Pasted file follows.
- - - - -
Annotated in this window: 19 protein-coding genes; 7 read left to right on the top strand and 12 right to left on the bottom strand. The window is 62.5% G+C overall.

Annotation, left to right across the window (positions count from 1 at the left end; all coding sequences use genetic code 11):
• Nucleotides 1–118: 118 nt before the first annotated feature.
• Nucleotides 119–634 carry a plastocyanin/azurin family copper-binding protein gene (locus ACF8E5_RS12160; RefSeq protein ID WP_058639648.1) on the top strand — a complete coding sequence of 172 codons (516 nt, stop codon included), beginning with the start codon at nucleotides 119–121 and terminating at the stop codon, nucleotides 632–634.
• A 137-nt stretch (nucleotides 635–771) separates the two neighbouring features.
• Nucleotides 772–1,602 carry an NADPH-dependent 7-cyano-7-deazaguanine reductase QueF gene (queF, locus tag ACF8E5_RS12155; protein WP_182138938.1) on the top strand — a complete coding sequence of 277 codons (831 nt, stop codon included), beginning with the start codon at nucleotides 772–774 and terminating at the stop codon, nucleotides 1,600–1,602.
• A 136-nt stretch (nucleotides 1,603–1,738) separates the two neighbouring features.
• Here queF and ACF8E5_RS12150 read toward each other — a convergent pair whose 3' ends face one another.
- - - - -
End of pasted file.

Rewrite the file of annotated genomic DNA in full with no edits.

Annotated in this window: 19 protein-coding genes; 7 read left to right on the top strand and 12 right to left on the bottom strand. The window is 62.5% G+C overall.

Annotation, left to right across the window (positions count from 1 at the left end; all coding sequences use genetic code 11):
• Nucleotides 1–118: 118 nt before the first annotated feature.
• Nucleotides 119–634 carry a plastocyanin/azurin family copper-binding protein gene (locus ACF8E5_RS12160; RefSeq protein ID WP_058639648.1) on the top strand — a complete coding sequence of 172 codons (516 nt, stop codon included), beginning with the start codon at nucleotides 119–121 and terminating at the stop codon, nucleotides 632–634.
• A 137-nt stretch (nucleotides 635–771) separates the two neighbouring features.
• Nucleotides 772–1,602 carry an NADPH-dependent 7-cyano-7-deazaguanine reductase QueF gene (queF, locus tag ACF8E5_RS12155; protein WP_182138938.1) on the top strand — a complete coding sequence of 277 codons (831 nt, stop codon included), beginning with the start codon at nucleotides 772–774 and terminating at the stop codon, nucleotides 1,600–1,602.
• A 136-nt stretch (nucleotides 1,603–1,738) separates the two neighbouring features.
• Here queF and ACF8E5_RS12150 read toward each other — a convergent pair whose 3' ends face one another.